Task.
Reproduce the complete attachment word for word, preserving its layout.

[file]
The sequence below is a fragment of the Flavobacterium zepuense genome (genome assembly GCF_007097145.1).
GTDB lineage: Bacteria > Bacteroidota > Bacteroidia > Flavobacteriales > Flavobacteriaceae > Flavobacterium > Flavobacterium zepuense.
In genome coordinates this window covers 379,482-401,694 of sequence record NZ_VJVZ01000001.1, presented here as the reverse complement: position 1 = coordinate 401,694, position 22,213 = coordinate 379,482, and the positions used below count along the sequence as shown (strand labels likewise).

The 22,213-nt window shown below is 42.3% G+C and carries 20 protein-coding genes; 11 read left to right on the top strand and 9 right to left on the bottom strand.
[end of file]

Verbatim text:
The sequence below is a fragment of the Flavobacterium zepuense genome (genome assembly GCF_007097145.1).
GTDB lineage: Bacteria > Bacteroidota > Bacteroidia > Flavobacteriales > Flavobacteriaceae > Flavobacterium > Flavobacterium zepuense.
In genome coordinates this window covers 379,482-401,694 of sequence record NZ_VJVZ01000001.1, presented here as the reverse complement: position 1 = coordinate 401,694, position 22,213 = coordinate 379,482, and the positions used below count along the sequence as shown (strand labels likewise).

The 22,213-nt window shown below is 42.3% G+C and carries 20 protein-coding genes; 11 read left to right on the top strand and 9 right to left on the bottom strand.